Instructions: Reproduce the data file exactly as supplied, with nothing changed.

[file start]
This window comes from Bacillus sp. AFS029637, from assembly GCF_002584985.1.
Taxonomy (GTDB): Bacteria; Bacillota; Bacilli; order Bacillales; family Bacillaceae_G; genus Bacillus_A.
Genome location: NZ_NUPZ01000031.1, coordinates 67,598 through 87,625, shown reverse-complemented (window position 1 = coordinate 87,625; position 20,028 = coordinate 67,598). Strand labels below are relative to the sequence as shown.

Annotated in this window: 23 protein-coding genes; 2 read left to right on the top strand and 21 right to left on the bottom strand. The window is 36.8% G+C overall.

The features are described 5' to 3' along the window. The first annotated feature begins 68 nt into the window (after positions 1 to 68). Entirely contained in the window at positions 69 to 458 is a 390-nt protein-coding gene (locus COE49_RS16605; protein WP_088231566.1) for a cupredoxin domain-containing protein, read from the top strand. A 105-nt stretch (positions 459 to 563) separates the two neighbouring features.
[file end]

This window comes from Bacillus sp. AFS029637, from assembly GCF_002584985.1.
Taxonomy (GTDB): Bacteria; Bacillota; Bacilli; order Bacillales; family Bacillaceae_G; genus Bacillus_A.
Genome location: NZ_NUPZ01000031.1, coordinates 67,598 through 87,625, shown reverse-complemented (window position 1 = coordinate 87,625; position 20,028 = coordinate 67,598). Strand labels below are relative to the sequence as shown.

Annotated in this window: 23 protein-coding genes; 2 read left to right on the top strand and 21 right to left on the bottom strand. The window is 36.8% G+C overall.

The features are described 5' to 3' along the window. The first annotated feature begins 68 nt into the window (after positions 1 to 68). Entirely contained in the window at positions 69 to 458 is a 390-nt protein-coding gene (locus COE49_RS16605; protein WP_088231566.1) for a cupredoxin domain-containing protein, read from the top strand. A 105-nt stretch (positions 459 to 563) separates the two neighbouring features.